Sharma, Kanika (2018). Olfactory coding in vertebrates: a novel tuning mechanism for receptor affinity and evolution of the olfactory receptor repertoire. PhD thesis, Universität zu Köln.

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Information about our environment is to a large extent carried by the chemical senses, and in particular the olfactory sense. Vertebrates perceive thousands of diverse odor molecules with a supply of a wide range of essential information ranging from localising prey or food, avoiding predators, mating behaviour, to social communication. Because olfactory receptor proteins play such an essential role in the specific recognition of diverse stimuli, understanding how they interact with and transduce their cognate ligands is a high priority. This constitutes one of the most complex ligand/receptor binding problems in biology due to the sheer quantity of potential odor molecules facing a limited albeit huge number of different olfactory receptors. Most olfactory receptors are G-protein coupled receptors and form large gene families. One type of olfactory receptors is the trace amine-associated receptor family (TAAR). TAARs generally recognize amines and one particular member of the zebrafish TAAR family, TAAR13c, is a high affinity receptor for the death-associated odor cadaverine, which induces aversive behavior. Here we have modeled the cadaverine/TAAR13c interaction by multistep docking. By exchanging predicted binding residues via site-directed mutagenesis, and measuring the activity of the mutant receptors, we confirmed a binding site for cadaverine at the external surface of the receptor, in addition to an internal binding site, whose mutation resulted in complete loss of activity. Elimination of the external binding site generated supersensitive receptors which suggests this site to act as a gate, limiting access of the ligand to the internal binding site and thereby downregulating the affinity of the native receptor. Potentially related mechanisms have been described for non-olfactory G-protein coupled receptors. The topology of TAAR-expressing neurons in the teleost olfactory epithelium has not been described yet. We have investigated representative taar genes from three classes to test the principle of partial spatial segregation known from other olfactory receptor families for the TAAR family. We report that expression of taar genes is intermingled with expression zones of odorant receptor genes, which in fish share a single sensory surface with TAARs. Individual taar genes show distinct, albeit broadly overlapping expression zones. In the third part of my thesis I investigated the genome of a cartilaginous fish, Scyliorhinus canicula, commonly known as small spotted catshark in order to delineate its chemosensory receptor repertoire: OR, V1R/V2R, TAAR, and T1R/T2R. This is the first repertoire described for a true shark, an important intermediate in the evolution of vertebrates. In contrast to bony vertebrates, but very similar to a chimera (elephant shark), the olfactory receptor repertoire of catshark is dominated by the V2R family.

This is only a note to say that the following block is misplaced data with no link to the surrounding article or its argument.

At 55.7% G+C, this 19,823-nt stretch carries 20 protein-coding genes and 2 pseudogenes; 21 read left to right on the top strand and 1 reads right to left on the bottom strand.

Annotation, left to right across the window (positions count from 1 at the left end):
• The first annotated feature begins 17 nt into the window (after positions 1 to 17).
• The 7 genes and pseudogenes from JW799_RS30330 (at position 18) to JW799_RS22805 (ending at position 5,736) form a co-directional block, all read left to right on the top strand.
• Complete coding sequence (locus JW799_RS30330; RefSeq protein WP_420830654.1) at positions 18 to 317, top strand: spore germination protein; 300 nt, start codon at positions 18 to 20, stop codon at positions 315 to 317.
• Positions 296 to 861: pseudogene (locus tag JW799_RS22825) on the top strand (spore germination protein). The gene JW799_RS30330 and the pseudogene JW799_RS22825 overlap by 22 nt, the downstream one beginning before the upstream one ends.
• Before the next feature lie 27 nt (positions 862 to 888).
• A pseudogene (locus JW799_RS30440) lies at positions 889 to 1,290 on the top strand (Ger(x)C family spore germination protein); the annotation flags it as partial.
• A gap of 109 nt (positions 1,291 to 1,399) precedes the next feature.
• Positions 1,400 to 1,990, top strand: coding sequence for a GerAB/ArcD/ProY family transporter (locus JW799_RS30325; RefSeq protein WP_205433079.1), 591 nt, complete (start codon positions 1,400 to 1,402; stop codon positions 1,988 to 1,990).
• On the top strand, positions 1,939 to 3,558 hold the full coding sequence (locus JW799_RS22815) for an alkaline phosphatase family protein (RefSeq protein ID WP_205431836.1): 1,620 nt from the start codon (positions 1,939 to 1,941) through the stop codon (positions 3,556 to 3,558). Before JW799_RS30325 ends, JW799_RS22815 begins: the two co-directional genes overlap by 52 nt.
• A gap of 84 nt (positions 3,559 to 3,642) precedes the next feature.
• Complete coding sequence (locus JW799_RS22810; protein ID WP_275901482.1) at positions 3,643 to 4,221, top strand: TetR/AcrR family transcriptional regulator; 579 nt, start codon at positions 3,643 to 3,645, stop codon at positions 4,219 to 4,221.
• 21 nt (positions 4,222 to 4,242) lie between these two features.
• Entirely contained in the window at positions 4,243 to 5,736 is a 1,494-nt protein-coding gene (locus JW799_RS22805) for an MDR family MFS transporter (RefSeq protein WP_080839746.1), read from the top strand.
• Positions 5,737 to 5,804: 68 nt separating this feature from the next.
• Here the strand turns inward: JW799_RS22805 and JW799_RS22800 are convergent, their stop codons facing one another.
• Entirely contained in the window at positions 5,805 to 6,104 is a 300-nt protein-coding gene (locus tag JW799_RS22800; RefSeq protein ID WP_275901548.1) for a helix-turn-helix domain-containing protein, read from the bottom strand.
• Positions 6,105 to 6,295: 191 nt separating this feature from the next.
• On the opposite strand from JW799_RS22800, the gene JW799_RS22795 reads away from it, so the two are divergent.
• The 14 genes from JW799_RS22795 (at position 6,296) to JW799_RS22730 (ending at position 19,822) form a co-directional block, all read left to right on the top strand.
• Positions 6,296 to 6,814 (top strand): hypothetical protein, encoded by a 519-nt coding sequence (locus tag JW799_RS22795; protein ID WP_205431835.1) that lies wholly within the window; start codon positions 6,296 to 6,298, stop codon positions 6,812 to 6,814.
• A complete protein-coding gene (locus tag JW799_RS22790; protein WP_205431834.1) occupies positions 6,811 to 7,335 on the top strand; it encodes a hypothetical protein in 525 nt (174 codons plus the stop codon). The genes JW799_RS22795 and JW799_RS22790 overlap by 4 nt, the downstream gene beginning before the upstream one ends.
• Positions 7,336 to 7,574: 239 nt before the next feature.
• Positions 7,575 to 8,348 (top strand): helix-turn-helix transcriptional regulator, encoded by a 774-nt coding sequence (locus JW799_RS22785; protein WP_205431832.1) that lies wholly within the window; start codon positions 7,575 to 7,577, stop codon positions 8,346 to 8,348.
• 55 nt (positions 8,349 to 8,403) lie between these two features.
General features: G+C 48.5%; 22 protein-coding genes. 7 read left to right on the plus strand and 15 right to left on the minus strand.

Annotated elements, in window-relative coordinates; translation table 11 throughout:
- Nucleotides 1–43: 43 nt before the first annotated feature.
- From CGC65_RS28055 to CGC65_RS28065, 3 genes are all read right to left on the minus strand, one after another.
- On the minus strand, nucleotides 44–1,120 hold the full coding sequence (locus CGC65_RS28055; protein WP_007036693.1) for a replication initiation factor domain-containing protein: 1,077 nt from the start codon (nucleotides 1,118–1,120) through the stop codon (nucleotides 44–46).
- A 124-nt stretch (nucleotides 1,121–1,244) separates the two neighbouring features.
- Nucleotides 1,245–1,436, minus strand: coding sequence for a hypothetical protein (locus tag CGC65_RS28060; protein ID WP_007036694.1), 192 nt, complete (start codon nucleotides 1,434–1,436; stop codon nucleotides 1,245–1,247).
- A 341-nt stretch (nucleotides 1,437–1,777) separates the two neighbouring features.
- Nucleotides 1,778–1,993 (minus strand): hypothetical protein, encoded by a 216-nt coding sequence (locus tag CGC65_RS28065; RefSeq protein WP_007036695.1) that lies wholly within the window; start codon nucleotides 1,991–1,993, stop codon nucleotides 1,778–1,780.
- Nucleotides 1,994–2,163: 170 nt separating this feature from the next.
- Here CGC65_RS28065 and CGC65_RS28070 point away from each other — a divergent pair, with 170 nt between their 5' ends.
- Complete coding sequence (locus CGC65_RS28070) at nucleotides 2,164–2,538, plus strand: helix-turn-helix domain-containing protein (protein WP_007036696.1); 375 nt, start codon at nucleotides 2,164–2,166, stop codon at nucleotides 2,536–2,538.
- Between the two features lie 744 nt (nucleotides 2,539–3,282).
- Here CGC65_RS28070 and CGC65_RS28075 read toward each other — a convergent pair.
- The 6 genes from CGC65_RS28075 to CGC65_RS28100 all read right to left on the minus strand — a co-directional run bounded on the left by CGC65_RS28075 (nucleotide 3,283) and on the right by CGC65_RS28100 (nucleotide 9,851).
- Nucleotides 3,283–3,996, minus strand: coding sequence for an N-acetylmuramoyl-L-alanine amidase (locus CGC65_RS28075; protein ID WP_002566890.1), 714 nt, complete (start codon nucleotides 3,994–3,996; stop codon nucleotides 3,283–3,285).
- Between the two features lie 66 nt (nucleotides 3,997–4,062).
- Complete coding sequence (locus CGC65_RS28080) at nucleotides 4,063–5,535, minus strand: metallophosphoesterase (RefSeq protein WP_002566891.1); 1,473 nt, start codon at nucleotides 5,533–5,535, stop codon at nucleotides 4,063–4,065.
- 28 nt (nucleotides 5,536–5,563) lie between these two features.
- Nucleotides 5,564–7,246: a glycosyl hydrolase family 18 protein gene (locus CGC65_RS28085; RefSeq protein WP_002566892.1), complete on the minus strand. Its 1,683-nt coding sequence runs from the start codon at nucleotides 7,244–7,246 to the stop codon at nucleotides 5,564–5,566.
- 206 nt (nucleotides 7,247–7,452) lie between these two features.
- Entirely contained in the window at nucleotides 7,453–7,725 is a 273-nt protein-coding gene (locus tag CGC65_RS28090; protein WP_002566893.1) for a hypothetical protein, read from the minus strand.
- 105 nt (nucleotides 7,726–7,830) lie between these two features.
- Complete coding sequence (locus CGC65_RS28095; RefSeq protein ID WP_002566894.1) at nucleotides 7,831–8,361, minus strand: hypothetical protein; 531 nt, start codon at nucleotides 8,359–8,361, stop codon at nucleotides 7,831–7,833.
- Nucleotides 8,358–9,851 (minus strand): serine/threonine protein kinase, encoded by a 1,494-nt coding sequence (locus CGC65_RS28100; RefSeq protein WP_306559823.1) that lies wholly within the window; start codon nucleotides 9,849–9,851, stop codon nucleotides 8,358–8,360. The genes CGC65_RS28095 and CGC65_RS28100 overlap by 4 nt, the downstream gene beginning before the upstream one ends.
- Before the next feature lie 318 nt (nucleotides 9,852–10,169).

Item Type: Thesis (PhD thesis)
CreatorsEmailORCIDORCID Put Code
Sharma, Kanikaksharma997@gmail.comUNSPECIFIEDUNSPECIFIED
URN: urn:nbn:de:hbz:38-101476
Date: 7 September 2018
Language: English
Faculty: Faculty of Mathematics and Natural Sciences
Divisions: Faculty of Mathematics and Natural Sciences > Department of Biology > Institute for Genetics
Subjects: Life sciences
Uncontrolled Keywords:
PhD ThesisEnglish
Date of oral exam: 26 October 2018
NameAcademic Title
Korsching, SigrunProf. Dr.
Refereed: Yes


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